Feb 28, 2017 01:20 AM EST
Studies show that the body is composed of several microorganisms which are actually more numerous than the human's cells. Lately, scientists were curious on how can these microbes affect humans. With a recent finding, it was found out that a person's microbes can actually be utilized for skin care.
According to an article in The Atlantic, Teruaki Nakatsuji and Richard Gallo from the University of California were able to discover that some bacteria found in a human's skin has the ability to kill the strains of microorganisms like the Staphylococcus aureus. In their study, both Nakatsuji and Gallo isolated those bacteria and tried to add them into a skin cream which aims to help in curing atopic dermatitis or eczema.
In the same study, Nakatsuji and Gallo further explained that S. aureus is usually rich in people suffering eczema. With the presence of S. aureus, the skin of the patient becomes dry and itchy. There is also the presence of red patches scattered on the different parts of the body of the patient.
Despite the S. aureus being a harmful strain of Staphylococcus, Nakatsuji and Gallo also clarified that some strains of Staphylococcus actually do the opposite thing. Through their study, they found out that the S. epidermis and S. hominis can actually help in combatting this harmful effect of S. aureus on eczema patients.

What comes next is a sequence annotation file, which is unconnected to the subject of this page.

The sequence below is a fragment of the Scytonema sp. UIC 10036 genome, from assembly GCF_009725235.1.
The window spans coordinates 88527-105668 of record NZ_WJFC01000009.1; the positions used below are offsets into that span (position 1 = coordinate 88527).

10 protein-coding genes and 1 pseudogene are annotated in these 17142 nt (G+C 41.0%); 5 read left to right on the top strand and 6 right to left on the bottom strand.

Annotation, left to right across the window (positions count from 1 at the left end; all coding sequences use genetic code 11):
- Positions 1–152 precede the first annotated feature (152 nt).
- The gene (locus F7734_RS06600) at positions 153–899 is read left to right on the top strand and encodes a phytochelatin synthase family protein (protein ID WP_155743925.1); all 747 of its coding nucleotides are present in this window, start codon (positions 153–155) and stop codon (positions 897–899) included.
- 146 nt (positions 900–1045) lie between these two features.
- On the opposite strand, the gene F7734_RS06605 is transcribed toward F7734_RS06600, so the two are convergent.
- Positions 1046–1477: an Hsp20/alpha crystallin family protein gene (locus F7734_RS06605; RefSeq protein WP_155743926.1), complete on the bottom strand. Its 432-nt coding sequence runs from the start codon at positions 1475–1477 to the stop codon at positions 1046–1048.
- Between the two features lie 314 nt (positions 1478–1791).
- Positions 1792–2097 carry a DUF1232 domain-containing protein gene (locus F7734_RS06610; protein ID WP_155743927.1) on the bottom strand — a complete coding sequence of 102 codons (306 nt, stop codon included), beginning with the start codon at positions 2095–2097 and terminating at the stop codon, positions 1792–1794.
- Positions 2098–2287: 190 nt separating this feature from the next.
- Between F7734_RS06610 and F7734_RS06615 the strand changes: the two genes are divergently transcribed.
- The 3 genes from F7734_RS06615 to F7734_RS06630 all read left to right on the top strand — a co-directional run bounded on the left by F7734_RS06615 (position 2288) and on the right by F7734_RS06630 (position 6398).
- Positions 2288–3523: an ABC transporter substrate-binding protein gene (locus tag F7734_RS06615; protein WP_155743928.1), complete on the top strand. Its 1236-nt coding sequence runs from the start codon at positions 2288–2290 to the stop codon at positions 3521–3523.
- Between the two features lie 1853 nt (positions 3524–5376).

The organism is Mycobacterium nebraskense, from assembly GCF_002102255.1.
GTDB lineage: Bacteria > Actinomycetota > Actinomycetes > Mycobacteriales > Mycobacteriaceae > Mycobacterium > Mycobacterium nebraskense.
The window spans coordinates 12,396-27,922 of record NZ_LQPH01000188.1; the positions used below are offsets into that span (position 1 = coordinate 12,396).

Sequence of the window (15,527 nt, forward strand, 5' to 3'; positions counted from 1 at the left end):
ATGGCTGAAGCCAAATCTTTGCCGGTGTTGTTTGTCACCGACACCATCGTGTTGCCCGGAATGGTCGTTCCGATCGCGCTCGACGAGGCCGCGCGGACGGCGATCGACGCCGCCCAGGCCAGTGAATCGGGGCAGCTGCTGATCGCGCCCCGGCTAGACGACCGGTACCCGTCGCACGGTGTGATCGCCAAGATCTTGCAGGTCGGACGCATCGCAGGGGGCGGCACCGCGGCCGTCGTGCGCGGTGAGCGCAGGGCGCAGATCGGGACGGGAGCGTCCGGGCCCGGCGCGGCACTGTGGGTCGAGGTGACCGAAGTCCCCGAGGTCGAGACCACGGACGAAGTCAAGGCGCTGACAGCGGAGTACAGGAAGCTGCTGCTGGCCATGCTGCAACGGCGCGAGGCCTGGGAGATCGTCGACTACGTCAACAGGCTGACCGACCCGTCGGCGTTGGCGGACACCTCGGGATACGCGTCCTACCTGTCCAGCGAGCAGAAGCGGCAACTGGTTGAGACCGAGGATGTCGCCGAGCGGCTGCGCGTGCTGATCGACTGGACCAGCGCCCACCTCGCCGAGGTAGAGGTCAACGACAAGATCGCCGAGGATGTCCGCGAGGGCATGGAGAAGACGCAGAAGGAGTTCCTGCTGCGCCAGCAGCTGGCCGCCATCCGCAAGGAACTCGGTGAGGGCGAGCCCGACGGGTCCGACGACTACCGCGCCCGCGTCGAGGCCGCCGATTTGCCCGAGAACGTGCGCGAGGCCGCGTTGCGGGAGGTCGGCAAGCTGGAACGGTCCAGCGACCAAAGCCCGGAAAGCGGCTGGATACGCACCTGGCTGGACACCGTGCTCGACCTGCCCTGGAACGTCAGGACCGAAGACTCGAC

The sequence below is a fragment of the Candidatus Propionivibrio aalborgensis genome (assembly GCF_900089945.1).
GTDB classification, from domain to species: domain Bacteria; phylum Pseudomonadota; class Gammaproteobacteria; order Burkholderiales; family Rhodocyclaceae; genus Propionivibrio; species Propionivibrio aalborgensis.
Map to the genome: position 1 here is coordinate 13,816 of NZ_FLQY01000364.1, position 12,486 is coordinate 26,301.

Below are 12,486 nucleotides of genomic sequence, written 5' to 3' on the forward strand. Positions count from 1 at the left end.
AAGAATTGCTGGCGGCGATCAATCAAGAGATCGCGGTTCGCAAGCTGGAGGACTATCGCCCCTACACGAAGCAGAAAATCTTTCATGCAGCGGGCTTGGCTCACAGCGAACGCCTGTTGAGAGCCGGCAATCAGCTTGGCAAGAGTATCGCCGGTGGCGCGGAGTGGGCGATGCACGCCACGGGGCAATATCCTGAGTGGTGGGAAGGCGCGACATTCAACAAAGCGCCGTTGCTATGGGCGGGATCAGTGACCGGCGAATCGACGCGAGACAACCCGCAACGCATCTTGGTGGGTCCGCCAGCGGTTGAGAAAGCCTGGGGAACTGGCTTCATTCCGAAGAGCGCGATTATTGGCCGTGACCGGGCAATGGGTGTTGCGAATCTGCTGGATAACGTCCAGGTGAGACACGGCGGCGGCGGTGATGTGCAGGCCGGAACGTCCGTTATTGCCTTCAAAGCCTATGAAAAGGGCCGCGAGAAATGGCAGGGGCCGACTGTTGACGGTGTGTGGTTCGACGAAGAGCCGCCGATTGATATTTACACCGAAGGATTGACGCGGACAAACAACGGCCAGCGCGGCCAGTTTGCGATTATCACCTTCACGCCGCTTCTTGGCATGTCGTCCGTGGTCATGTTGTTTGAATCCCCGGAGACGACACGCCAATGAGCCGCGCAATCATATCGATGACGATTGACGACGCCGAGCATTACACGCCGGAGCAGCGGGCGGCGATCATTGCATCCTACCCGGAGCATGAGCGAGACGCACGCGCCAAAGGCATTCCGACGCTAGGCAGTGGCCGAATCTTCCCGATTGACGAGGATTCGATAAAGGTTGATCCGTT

Scientists are seeing light in this research of using microbes to treat skin diseases. In an earlier article in The New York Times in 2014, AOBiome, a biotech start-up in Massachusetts, used cultivated Nitrosomonas eutropha, an ammonia-oxidizing bacteria that is usually located in dirt. AOBiome advocates that some of the hygienic products found in the market nowadays wash off not just the bad bacteria but also the good bacteria. With their project, they aim to bring back those good bacteria back to the body.
More and more researches are trying to see the perks of studying the human microbes especially in the field of medical science. For more updates, stay tuned only here in Science Times.
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